I’m so tired of smiling and saying “I’m good! How are you?” When someone says says “hi” and asks how I am. I’m sick of smiling being our default mode. I’m tired of hiding away and avoiding people who I’m afraid will judge me for it. I’m tired of trying to avoid conversations that might end with some of the gory details slipping out. I’m tired of being more comfortable talking with strangers than I am with people I have known for years, because if strangers know, somehow it won’t matter as much. I’m tired of cringing at the thought of separation and divorce, like it’s a more cringeworthy thing than any other life thing that happens.

I’m so sick and tired of marriage being considered to be a badge of honour and a mark of some kind of success, and anything other than marriage – including separation and divorce – being considered a failure (especially within the church).

I’m done with marriage, separation, and divorce being the things that define me.

Here are some truths:

– Being married and staying married doesn’t automatically equal success.

– Being separated or divorced doesn’t automatically equal failure.

– Presenting a marriage or relationship in the best way possible doesn’t mean much. Public plastered smiles don’t mean much. Especially if they’re plastered over tears that are begging to escape.

– We can be sorry for things we have done. This doesn’t mean we have to be apologetic about our lives.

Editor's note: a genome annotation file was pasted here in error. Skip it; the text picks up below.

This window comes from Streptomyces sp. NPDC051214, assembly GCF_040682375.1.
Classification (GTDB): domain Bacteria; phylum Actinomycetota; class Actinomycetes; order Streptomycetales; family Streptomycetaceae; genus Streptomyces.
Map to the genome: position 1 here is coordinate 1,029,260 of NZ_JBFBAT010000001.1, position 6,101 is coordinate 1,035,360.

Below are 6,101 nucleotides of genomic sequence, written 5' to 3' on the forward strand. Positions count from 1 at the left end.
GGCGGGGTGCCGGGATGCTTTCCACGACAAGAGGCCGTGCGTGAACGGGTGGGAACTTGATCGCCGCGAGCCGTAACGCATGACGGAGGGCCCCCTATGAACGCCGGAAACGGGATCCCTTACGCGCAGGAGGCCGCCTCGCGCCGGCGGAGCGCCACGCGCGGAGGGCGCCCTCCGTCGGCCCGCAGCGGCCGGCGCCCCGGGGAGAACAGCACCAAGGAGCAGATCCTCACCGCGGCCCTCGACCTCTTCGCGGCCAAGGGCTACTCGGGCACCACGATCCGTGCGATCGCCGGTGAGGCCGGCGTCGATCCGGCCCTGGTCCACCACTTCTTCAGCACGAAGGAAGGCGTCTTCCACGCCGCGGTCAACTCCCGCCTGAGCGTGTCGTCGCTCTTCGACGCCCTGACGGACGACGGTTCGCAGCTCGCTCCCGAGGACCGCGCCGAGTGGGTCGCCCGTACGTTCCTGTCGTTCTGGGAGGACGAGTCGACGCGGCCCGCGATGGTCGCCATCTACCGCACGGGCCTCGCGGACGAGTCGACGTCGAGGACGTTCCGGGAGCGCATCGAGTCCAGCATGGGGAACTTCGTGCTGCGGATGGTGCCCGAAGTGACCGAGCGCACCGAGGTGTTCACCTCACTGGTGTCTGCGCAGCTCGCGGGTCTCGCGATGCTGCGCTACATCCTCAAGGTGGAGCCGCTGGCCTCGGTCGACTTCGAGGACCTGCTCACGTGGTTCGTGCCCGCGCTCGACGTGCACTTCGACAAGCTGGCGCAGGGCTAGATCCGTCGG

I’ve lived the divorced life, and it’s not super fun to go to a new church when you’re a single woman with two kids. Not all of the people treat you badly. Some are actually really great. But it’s not an easy or natural fit in church culture. I don’t think many of them really know what to do with us sometimes. Sometimes they don’t trust us not to swoop in on their husbands. Sometimes they don’t know what kinds of things they’re allowed to ask us. Sometimes they just don’t know how to be loving while dutifully reminding us of our “sinful state of being.” It’s all kinds of awkward, and it’s lonely. It’s not something one generally desires to repeat once they’ve experienced it.

I’ve wanted to make a difference for a long time, to find my purpose. But I have also believed the lie that in order to live my purpose, my life needs to be pulled together first. For example, I want to help marriages and people within marriage – and also through divorce. But in order to do that, I have believed that my own marriage must be all stitched up and healed over and polished first. Because who will listen to or believe the wreckiest wreck of all?? I have no credibility here. So, I have changed my own mind.

My separation is a SUCCESS, not a failure.

I could be living with my husband right now. We would be showing up at places together, we would smile, and we could put on the ultimate marriage show. It would be easy in many ways. I would not have to wonder how to explain the fact that we are separated when sometimes we are together and other times we are not. I wouldn’t have to think about “who knows and who doesn’t know, and would this confuse them?” when I post a picture of my husband and I together on Facebook.